Editor’s Note: Today’s post is by Victoria Ficarra and Rob Johnson of Research Consulting. It was written as a precursor to the CCC Town Hall program webinar “Understanding the new UKRI Open Access Policy’’ on UKRI’s Open Access (OA) policy, which took place on Wednesday 27th October. An archived recording of the meeting is available online.

The long-awaited Open Access (OA) policy from UK Research and Innovation (UKRI), the UK’s leading research funder, is here. UKRI will provide almost £50 million ($67 million) per annum of its annual £8 billion ($10 billion) budget to support stakeholders in implementing the new policy. An outcome of a three-year review process, the policy was finalized and published on 6th August 2021, after receiving 350 responses over the course of a year-long consultation.

The policy aims to increase opportunities for access, sharing, and reuse of research outputs. It sits in the wider context of an increased investment from the UK government in R&D as part of its plans to build back better following the COVID-19 pandemic. Although final terms and conditions won’t be finalized until late 2021 for articles and 2022 for books, here are five things you ought to know:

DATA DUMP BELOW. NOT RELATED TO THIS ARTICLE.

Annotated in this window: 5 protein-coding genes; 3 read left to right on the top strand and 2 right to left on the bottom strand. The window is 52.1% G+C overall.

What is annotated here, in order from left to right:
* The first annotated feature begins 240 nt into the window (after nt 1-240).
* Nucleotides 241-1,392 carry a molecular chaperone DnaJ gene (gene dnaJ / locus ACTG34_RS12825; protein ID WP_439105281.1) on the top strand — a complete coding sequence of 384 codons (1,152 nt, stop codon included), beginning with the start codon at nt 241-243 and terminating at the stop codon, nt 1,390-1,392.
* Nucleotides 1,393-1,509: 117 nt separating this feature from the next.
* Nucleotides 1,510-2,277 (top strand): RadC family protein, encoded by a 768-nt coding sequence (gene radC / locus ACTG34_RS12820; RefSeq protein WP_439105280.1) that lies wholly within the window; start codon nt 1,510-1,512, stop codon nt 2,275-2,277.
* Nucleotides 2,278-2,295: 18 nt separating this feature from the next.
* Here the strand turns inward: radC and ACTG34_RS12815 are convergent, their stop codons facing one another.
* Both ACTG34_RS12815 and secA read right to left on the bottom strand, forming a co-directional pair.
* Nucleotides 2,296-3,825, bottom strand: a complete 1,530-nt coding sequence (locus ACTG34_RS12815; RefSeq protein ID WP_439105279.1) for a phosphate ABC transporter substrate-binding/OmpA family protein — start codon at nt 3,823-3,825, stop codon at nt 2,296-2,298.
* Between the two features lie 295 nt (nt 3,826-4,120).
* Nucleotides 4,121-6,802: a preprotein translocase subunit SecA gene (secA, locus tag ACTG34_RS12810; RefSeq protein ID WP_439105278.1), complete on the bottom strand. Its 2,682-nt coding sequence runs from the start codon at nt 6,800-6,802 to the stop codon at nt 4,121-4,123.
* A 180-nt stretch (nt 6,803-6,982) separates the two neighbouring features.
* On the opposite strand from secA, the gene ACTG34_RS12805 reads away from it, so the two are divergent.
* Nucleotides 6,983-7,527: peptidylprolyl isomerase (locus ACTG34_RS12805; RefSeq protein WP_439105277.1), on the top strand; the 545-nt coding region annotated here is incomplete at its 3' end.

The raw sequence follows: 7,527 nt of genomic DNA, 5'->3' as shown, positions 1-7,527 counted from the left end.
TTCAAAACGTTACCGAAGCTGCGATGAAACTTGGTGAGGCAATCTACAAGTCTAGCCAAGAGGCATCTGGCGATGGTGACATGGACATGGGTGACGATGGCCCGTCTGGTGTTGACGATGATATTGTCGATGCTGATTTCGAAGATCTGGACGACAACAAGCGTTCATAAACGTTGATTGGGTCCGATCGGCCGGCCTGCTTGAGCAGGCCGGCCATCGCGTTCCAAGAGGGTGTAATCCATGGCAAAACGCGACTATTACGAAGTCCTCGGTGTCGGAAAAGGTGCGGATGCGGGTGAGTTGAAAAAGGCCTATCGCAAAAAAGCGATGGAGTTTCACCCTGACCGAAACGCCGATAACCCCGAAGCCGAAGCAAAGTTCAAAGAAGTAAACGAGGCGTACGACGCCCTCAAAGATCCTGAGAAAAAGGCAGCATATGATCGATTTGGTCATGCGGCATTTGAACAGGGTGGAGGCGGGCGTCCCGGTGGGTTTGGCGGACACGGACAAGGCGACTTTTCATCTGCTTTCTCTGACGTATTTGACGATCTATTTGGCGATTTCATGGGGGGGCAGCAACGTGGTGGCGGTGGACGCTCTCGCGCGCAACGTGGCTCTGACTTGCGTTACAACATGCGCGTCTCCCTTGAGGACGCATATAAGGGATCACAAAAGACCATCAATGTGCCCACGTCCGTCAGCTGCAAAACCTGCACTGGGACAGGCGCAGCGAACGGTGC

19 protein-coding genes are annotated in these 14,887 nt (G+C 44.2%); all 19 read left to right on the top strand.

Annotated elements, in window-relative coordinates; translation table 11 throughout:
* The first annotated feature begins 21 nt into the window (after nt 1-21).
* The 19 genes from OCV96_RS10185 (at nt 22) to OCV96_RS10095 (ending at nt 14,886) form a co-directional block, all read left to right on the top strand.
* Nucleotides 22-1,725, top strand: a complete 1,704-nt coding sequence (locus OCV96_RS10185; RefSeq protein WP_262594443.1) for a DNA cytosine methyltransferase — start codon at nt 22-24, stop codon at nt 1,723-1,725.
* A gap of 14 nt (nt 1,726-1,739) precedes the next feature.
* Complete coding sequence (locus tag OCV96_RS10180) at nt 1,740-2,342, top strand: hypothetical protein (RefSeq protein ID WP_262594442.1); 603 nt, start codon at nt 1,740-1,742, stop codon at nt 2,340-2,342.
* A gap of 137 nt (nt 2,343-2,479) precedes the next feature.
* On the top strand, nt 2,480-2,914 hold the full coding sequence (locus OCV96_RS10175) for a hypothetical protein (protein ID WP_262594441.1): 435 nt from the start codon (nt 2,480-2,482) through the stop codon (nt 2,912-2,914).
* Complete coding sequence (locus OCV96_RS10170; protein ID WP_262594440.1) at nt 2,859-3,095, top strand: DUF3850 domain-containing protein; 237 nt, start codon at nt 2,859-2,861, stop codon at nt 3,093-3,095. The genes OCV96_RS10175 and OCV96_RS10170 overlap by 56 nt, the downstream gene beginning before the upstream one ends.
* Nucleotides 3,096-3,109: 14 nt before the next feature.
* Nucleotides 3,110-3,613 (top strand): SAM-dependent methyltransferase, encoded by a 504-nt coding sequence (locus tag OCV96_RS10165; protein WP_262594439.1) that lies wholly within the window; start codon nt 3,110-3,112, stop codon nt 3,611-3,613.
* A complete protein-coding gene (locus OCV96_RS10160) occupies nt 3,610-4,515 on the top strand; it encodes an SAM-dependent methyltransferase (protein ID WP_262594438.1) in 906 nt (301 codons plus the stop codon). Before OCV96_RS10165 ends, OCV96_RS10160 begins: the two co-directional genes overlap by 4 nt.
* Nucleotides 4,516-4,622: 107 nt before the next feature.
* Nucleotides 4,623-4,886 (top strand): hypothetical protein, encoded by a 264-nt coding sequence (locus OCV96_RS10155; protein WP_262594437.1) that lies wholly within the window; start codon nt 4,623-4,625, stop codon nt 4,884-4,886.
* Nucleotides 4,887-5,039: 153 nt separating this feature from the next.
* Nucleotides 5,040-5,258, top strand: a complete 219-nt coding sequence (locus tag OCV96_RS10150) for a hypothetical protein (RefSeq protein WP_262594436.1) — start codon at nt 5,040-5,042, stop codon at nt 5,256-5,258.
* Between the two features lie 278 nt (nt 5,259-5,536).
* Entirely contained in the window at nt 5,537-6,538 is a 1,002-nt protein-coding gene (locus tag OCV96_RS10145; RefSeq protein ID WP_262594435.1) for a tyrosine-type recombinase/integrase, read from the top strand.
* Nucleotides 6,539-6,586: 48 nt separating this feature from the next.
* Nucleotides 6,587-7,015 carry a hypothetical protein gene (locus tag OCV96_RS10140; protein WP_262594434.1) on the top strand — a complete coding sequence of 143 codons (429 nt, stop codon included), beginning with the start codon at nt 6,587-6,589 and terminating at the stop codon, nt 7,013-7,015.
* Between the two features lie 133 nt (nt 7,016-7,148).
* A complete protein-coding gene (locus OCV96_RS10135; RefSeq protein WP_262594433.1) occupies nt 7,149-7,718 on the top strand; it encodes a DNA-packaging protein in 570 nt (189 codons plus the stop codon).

UKRI logo

1) Embargoes are out, immediate OA is in

UKRI’s updated policy requires immediate open access for peer-reviewed research articles, including reviews and conference papers, submitted for publication from 1 April 2022. Immediate access will need to be via:

  • Route 1 (the ‘gold’ route, though this term is not used in the policy itself), by sharing the version of record (VoR) in a journal or publishing platform; or
  • Route 2 (the ‘green’ route), by depositing the author’s accepted manuscript (AAM) or the version of record (if permitted) in an institutional or subject repository.

UKRI’s stakeholder consultation found that two thirds of respondents endorsed the policy’s support for both gold and green routes. However, the requirement for immediate (non-embargoed) deposit under green OA was more controversial, with significant opposition from publishers and learned societies. A further sticking point is the requirement that UKRI funded research must be covered by a permissive CC BY license by default, whichever route is chosen. The policy permits exceptions on a case-by-case, but librarians and publishers alike remain unsure how these are to be managed in practice and on what grounds they will be permitted.

At a glance table of new requirements

2) To Plan S, or not to Plan S?

The policy aligns with Plan S and other international funders for the most part, recognizing the importance of international coordination, especially in its focus on immediate OA. It also echoes Plan S in its endorsement of transformative (or transitional) agreements, and the rejection of hybrid open access charges outside of these agreements. Indeed, the use of transitional agreements, which allow subscription expenditures to be repurposed to cover OA article processing charges, appears central to the implementation of UKRI’s policy.